By G. Jeffrey MacDonald

The Anglican Communion has a communication problem that too often escalates cultural differences into conflict and perceived threats to the Church, according to a prominent African bishop who’s building a platform in America to tackle it.

“Do we know where the other is coming from before we can simply dismiss them as being ignorant?” asked the Rt. Rev. James Tengatenga, chairman of the Anglican Consultative Council and former bishop of Southern Malawi. “Is it because their ways of reaching decisions, either moral or otherwise, come from a different base?”

Bishop Tengatenga is spending this year at the University of the South’s School of Theology, where he’s a distinguished visiting professor of global Anglicanism. He hopes the position will lead to a permanent post at Sewanee, where he would teach, convene dialogues on thorny global issues, and serve as a consultant for dioceses and congregations.

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“Within our differences, we have committed ourselves through Christ to work together,” Tengatenga said. “I see my task as facilitating interpretation on both sides.”

Tengatenga knows the challenges of cross-cultural communication all too well. In 2013, he resigned his bishopric in Southern Malawi to accept a job offer as dean of the Tucker Foundation at Dartmouth College. But Dartmouth rescinded its offer after some faculty and students demanded it. They objected to earlier statements that Tengatenga said were taken out of context and did not represent his understanding of homosexuality.

With no diocesan episcopacy to return to, he taught last spring at Episcopal Divinity School, then came to Sewanee this fall. He’s now helping American students see how assumptions and philosophical biases can lead to unnecessary misunderstandings and rifts.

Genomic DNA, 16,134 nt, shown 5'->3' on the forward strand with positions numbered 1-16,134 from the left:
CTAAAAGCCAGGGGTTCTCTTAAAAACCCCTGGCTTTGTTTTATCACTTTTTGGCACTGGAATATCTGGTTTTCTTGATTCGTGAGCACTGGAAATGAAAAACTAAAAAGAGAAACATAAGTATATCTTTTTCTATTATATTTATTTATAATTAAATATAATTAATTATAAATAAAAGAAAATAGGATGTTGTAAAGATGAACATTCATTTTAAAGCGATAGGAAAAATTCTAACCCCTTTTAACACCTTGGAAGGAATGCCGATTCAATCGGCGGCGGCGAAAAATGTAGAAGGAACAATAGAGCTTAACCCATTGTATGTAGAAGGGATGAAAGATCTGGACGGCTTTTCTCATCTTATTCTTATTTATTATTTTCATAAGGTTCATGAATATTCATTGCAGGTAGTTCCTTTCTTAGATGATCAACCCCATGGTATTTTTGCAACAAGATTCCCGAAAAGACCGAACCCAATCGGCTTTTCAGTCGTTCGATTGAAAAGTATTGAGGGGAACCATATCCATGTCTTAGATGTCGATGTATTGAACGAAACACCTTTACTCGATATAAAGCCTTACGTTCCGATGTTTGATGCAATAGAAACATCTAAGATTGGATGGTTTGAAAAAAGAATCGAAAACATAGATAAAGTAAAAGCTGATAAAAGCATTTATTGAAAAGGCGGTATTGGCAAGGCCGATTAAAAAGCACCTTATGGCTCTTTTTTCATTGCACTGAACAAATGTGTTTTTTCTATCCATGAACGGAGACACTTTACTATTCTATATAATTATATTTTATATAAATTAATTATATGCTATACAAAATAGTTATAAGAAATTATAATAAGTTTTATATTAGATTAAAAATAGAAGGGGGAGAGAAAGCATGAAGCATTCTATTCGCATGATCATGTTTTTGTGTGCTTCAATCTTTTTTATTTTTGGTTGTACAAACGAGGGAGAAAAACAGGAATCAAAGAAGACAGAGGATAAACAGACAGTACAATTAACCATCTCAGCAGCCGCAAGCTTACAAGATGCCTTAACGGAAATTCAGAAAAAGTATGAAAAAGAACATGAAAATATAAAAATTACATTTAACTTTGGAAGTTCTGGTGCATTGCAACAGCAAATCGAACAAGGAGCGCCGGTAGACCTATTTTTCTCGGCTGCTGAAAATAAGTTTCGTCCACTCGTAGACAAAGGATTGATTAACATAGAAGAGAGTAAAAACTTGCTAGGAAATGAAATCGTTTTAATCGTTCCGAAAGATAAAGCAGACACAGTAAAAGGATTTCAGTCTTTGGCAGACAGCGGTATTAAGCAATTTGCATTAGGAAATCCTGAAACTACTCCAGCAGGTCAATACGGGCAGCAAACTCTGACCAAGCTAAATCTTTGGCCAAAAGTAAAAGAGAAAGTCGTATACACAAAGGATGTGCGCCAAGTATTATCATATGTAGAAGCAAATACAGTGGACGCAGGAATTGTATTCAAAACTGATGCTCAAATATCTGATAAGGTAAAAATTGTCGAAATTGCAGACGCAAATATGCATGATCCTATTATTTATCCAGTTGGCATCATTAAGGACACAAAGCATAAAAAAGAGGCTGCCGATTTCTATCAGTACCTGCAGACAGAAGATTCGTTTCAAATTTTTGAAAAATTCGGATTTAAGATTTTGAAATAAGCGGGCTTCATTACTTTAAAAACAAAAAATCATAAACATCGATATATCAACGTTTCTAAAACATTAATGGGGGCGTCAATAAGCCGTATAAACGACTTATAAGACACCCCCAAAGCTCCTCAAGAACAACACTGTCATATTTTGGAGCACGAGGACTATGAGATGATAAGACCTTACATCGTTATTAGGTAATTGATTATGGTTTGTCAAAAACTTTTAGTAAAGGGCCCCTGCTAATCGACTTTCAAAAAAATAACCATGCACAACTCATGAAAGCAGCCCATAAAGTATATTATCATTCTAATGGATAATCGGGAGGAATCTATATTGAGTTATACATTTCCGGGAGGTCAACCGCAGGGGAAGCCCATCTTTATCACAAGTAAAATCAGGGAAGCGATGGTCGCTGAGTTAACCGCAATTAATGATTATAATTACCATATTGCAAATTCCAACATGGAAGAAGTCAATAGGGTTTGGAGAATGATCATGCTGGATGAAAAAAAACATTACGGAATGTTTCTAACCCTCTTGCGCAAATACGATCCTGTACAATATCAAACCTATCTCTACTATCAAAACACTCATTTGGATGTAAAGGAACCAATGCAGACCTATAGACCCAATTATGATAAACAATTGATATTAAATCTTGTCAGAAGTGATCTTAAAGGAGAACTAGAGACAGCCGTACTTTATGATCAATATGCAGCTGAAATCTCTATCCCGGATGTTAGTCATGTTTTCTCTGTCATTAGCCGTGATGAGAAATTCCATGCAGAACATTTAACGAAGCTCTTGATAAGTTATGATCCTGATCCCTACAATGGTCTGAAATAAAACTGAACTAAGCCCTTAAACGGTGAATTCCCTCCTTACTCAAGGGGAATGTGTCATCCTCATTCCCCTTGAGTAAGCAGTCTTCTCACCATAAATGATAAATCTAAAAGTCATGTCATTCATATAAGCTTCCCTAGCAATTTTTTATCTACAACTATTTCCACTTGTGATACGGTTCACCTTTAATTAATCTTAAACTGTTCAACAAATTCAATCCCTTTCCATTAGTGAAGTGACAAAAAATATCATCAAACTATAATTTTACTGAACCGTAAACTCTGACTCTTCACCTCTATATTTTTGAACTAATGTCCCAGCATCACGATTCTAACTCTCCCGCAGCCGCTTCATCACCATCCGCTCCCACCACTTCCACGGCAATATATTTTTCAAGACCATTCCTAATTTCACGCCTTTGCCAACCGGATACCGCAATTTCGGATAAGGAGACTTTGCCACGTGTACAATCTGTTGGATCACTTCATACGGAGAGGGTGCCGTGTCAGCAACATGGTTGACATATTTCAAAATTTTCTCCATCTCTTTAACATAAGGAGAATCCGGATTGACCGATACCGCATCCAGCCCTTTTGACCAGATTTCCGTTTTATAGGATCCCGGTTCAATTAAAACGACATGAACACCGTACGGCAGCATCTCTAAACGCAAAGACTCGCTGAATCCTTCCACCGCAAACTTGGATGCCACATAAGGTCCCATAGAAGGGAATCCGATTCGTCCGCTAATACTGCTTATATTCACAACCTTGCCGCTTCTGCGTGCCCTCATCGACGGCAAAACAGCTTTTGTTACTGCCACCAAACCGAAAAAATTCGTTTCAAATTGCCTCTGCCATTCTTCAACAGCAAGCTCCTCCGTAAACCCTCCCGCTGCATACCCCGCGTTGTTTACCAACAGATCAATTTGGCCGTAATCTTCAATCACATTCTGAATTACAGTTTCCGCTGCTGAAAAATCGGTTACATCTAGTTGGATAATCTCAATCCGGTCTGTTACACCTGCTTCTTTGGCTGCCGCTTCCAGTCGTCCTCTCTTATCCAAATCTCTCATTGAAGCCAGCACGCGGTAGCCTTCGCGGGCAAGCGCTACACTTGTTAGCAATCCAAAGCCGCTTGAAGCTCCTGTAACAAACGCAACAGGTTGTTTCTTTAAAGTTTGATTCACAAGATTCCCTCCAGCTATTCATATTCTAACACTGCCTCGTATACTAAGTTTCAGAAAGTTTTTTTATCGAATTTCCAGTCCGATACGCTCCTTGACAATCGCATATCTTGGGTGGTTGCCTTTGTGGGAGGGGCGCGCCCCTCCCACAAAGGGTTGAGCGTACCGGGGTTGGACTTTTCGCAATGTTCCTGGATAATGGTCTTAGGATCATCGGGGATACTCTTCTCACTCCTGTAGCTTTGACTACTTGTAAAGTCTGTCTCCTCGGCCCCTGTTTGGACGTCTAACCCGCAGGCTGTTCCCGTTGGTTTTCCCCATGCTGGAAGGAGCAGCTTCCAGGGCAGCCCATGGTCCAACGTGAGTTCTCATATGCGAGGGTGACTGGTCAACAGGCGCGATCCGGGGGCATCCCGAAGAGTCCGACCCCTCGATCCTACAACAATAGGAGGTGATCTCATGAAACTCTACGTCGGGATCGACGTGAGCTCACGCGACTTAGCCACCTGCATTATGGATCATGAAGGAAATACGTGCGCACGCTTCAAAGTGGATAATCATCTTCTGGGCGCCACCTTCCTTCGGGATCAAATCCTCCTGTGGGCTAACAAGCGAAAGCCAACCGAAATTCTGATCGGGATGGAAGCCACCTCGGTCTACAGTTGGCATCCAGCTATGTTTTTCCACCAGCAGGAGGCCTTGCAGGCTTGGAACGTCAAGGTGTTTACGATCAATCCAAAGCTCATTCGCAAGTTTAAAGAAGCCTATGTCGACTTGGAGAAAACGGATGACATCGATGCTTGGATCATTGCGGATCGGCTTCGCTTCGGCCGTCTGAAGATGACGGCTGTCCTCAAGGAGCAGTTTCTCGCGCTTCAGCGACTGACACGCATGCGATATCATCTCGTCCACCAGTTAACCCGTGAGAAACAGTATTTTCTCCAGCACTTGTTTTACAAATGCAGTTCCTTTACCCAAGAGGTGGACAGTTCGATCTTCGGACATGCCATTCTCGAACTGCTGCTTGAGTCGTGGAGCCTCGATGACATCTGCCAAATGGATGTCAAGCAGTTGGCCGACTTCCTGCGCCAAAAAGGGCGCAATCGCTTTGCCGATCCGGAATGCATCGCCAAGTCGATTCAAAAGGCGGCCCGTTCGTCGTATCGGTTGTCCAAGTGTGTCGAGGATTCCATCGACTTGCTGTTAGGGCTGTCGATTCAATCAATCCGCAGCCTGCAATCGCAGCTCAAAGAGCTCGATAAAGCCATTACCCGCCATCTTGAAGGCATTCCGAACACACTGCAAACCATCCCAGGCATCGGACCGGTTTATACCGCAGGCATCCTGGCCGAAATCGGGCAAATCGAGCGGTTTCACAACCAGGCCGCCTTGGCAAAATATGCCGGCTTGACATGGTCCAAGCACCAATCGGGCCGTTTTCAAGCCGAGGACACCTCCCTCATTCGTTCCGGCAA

For example, what residents of developed Western nations regard as normal assertiveness often comes across as belligerence to Africans. Likewise, Westerners can seem condescending when they insist on the paramount importance of individual rights.

“People in the West tend to look at the individual as significant, so that the individual is the controlling factor in decision-making,” Tengatenga said. “In the African context, the community is more important. … It can override what individual choices and thought may be.”

Tengatenga, 56, brings to Sewanee his status as an important figure in the worldwide Communion. He meets regularly with the Archbishop of Canterbury and other members of the ACC’s standing committee, on which he has served for 12 years, including the last five as chairman. Every three years, he oversees a global meeting of 100 or so bishops, priests and laypeople, who consider resolutions from around the world and commend proposals — including the Anglican Covenant — for Anglicans’ consideration.

Like Tengatenga, Sewanee is hopeful his presence on campus will become permanent, according to the Rt. Rev. J. Neil Alexander, dean of the seminary. He sees the relationship bearing fruit already in classrooms and beyond.

“This has got an unquestionably good future, and we expect it to be a regular part of our life from now on,” Bishop Alexander said. “His role in the Anglican Communion means he has contacts and entrée into places around the Communion. Relationships between those places, those institutions, and Sewanee may be enhanced by that.”